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Taking Care

Jun/07/2024 / by Shonali Burke

Caring for aging family members and the elderly has long been a core cultural value—but immigration and changing generational expectations have put new pressures on the practice. Here’s how three women have paved the way forward with compassion, love, and flexibility. 

Love, Across Oceans

The challenges of caretaking from the other side of the globe

I’m originally from Kolkata, India and I moved to the US in 2000. I’m one of 3 siblings; I live in the U.S., my sister lives in the U.K., and my brother lives in Singapore. We have a lot of family and friends in Kolkata, but it is different when not even one child is “at home.”

While we tried to keep tabs on our parents’ health as best we could, in 2016 my mother became critically ill due to failing kidney function. After flying home at short notice, I put in place an extremely intense in-home care situation that included transporting her to and from the hospital for dialysis three times a week, working with her medical providers at her hospital, as well as an elder care company. Think of an in-home ICU.

Shonali

My brother and I maintained this until Mum passed away in 2018. We maintained a modified version for my dad who was more or less ok initially, but who started deteriorating from Parkinson’s & dementia. We then had to step it back up to the in-home ICU set up through COVID and following, until he passed away a couple of months ago.

We did this long-distance, as neither of us had the luxury of moving back home. Thank goodness for the internet. Had we been in this situation a few decades ago, there’s no way it would have worked.

Looking back, it was exhausting, all the phone calls across time zones, WhatsApp chats, keeping on top of doctor visits, medical tests, hospital visits both routine like Mum’s dialysis and critical, managing the household, staff, and more.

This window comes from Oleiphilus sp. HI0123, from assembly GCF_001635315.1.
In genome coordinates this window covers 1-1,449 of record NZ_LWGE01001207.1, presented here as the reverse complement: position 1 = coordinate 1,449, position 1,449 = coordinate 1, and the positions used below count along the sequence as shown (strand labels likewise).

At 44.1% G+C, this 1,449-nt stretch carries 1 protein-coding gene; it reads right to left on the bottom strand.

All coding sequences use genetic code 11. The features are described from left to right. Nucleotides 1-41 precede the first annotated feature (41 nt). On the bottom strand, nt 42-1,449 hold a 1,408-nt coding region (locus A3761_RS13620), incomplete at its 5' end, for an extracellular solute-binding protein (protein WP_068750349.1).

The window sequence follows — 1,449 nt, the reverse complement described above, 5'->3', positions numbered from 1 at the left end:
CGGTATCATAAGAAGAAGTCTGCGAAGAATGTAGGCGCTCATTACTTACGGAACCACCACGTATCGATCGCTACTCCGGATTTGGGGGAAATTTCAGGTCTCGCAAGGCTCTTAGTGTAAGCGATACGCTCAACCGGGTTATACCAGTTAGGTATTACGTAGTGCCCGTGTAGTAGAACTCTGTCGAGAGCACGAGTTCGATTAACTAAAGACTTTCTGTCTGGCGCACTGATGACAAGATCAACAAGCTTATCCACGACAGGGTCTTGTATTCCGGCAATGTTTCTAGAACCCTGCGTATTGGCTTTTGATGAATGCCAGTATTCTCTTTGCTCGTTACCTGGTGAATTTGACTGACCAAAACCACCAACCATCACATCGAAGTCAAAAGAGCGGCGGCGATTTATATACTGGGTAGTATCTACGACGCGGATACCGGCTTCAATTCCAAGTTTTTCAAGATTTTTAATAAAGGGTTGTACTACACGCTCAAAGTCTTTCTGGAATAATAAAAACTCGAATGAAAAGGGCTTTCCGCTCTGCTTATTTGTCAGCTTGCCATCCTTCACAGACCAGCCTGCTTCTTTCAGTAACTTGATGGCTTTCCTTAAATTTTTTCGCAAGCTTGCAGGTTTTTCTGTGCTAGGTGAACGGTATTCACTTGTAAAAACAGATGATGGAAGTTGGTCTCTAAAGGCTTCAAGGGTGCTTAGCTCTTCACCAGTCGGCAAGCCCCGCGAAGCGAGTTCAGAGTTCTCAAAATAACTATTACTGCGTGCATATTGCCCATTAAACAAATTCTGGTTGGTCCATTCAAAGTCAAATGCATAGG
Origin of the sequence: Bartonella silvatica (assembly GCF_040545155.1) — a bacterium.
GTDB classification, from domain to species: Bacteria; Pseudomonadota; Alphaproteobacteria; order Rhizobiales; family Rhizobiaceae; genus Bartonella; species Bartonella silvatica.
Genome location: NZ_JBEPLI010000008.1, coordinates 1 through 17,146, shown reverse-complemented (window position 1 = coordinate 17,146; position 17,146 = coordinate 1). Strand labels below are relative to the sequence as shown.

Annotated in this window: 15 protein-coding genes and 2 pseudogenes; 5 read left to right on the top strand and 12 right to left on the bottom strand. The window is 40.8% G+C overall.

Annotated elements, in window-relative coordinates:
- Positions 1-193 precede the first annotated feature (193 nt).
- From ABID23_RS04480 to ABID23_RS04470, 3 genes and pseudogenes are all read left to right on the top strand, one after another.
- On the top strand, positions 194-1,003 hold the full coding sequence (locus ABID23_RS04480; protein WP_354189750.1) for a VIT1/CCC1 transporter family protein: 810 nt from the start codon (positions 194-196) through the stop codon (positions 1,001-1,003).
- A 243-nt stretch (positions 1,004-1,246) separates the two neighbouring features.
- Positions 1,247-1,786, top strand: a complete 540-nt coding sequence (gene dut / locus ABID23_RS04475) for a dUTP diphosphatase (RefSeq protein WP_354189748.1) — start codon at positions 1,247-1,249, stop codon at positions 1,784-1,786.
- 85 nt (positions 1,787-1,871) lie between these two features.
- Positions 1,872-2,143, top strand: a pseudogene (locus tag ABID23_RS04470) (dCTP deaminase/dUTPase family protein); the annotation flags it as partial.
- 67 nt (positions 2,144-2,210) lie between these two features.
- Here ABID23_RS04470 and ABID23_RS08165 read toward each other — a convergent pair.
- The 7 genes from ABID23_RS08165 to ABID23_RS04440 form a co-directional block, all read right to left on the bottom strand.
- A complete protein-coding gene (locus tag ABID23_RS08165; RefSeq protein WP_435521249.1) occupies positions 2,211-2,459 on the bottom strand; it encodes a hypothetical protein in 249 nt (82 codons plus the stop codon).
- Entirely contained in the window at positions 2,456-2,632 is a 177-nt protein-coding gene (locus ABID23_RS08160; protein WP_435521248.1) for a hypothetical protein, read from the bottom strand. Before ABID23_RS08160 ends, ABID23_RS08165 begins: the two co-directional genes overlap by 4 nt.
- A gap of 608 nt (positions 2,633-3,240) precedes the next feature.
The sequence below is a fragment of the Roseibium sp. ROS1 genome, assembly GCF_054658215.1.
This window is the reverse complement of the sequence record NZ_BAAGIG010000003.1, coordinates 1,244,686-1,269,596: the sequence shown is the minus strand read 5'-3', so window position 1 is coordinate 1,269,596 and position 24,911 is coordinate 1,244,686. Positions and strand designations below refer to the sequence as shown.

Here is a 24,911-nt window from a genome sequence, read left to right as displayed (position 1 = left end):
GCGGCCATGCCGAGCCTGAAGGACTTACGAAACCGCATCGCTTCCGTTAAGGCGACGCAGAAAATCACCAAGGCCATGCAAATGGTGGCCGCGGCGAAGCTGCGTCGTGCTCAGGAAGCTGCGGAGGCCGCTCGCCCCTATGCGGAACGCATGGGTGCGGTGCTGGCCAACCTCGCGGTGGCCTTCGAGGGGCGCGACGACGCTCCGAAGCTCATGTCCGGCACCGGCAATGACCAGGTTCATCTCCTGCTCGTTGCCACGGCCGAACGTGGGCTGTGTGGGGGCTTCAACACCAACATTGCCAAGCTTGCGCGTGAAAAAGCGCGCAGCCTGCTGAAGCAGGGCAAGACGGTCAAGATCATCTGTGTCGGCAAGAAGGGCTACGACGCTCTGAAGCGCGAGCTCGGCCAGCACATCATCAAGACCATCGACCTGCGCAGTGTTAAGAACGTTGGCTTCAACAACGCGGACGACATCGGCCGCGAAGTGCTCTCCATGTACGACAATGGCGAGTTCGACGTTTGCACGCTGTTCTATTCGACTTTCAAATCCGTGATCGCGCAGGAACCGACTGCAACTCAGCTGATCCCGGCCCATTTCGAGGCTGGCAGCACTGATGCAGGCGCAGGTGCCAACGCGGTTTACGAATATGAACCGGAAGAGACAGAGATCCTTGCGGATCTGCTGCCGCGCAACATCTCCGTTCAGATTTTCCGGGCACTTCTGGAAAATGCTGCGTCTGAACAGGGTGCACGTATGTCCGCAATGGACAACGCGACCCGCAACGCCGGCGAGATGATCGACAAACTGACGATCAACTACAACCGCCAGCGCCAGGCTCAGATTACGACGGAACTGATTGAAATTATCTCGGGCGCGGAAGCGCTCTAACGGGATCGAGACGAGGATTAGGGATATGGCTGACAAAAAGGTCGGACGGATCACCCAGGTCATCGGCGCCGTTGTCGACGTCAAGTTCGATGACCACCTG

The distance and stress were significant; stress also included keeping other family members posted, both in India and abroad. And there is always guilt — guilt that you are not there, and constantly second-guessing yourself as to if/what you could do better.

There’s so much worry, fear, grief (at slowly losing your parent/s) in a situation like this, and it is not easy to find joy when, frankly, you know this is a story that has only one ending. Perhaps a better word is comfort. I do think we took comfort in knowing we were doing the very best we could for our parents. When their quality of life was good and they seemed happy or, at least, content. That was comforting. 

The greatest piece of advice I could give to women in similar positions is twofold:

  1. There will always be someone who will try to tell you what to do/how to do it better. Do not let others guilt you into thinking what you’re doing isn’t enough. Only you know what you’re dealing with.
  2. It is really important to find ways to take care of yourself. Caregiving, especially long-distance, is exhausting. And if we don’t find ways to recharge, we end up burning out and not being able to take care of our loved ones. So it’s really important to find ways to rest & recoup, and also to not be scared to ask for help. People want to help, they just need to be asked.
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